In my first year of graduate school I got felled by bipolar depression. I spent finals week in the locked ward of a mental hospital, and when I got out, I literally could not do mathematics or any form of analytical thinking, because trying to concentrate was incredibly painful. So there I was. I had prized my mathematical ability above all else. I consistently scored in the top 200 nationwide in elite mathematics contests, and I was almost certainly one of the top 10 women in the country in those contests. I graduated from the top science/engineering school in the country. And suddenly I could barely add. And no idea whether the ability would ever return.

So I had to find somewhere else to put my ego, something I could stand on even if everything else I had vanished overnight. I finally decided to choose the definition of greatness that Dr. Martin Luther King, Jr. preached in one of his final sermons, "The Drum Major Instinct," where he talks about the human need to be first, and how it can be destructive if focused in the wrong direction. The full sermon is here:

But the most relevant parts for me were these:
"And James and John, the sons of Zebedee, came unto him saying, ‘Master, we would that thou shouldest do for us whatsoever we shall desire.’ And he said unto them, ‘What would ye that I should do for you?’ And they said unto him, ‘Grant unto us that we may sit, one on thy right hand, and the other on thy left hand, in thy glory.’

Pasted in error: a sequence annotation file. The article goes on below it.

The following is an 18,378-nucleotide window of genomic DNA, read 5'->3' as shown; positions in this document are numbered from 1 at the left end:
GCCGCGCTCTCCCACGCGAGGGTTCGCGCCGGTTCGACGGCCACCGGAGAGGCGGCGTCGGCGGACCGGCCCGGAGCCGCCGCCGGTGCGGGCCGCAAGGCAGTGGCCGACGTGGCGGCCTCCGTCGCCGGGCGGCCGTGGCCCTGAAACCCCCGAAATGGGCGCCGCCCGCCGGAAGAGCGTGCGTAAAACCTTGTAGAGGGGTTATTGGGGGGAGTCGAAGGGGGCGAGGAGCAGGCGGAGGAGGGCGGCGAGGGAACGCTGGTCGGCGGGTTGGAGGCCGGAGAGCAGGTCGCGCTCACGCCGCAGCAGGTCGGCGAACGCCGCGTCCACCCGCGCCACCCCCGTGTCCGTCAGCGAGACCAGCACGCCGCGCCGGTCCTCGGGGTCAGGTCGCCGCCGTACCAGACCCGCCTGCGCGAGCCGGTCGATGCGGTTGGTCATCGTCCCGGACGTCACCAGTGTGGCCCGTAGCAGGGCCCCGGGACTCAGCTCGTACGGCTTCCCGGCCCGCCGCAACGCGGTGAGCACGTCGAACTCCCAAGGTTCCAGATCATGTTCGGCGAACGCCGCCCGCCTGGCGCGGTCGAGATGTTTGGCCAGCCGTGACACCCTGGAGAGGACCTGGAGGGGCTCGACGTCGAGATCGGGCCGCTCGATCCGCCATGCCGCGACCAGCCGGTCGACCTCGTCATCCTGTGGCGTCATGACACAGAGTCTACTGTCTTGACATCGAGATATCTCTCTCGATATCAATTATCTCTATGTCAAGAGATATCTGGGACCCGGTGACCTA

The setting is clear. James and John are making a specific request of the master. They had dreamed, as most of the Hebrews dreamed, of a coming king of Israel who would set Jerusalem free and establish his kingdom on Mount Zion, and in righteousness rule the world. And they thought of Jesus as this kind of king. And they were thinking of that day when Jesus would reign supreme as this new king of Israel. And they were saying, "Now when you establish your kingdom, let one of us sit on the right hand and the other on the left hand of your throne."

What was the answer that Jesus gave these men? It's very interesting. One would have thought that Jesus would have condemned them. One would have thought that Jesus would have said, "You are out of your place. You are selfish. Why would you raise such a question?"

But that isn't what Jesus did; he did something altogether different. He said in substance, "Oh, I see, you want to be first. You want to be great. You want to be important. You want to be significant. Well, you ought to be. If you're going to be my disciple, you must be." But he reordered priorities. And he said, "Yes, don't give up this instinct. It's a good instinct if you use it right. It's a good instinct if you don't distort it and pervert it. Don't give it up. Keep feeling the need for being important. Keep feeling the need for being first. But I want you to be first in love. I want you to be first in moral excellence. I want you to be first in generosity. That is what I want you to do."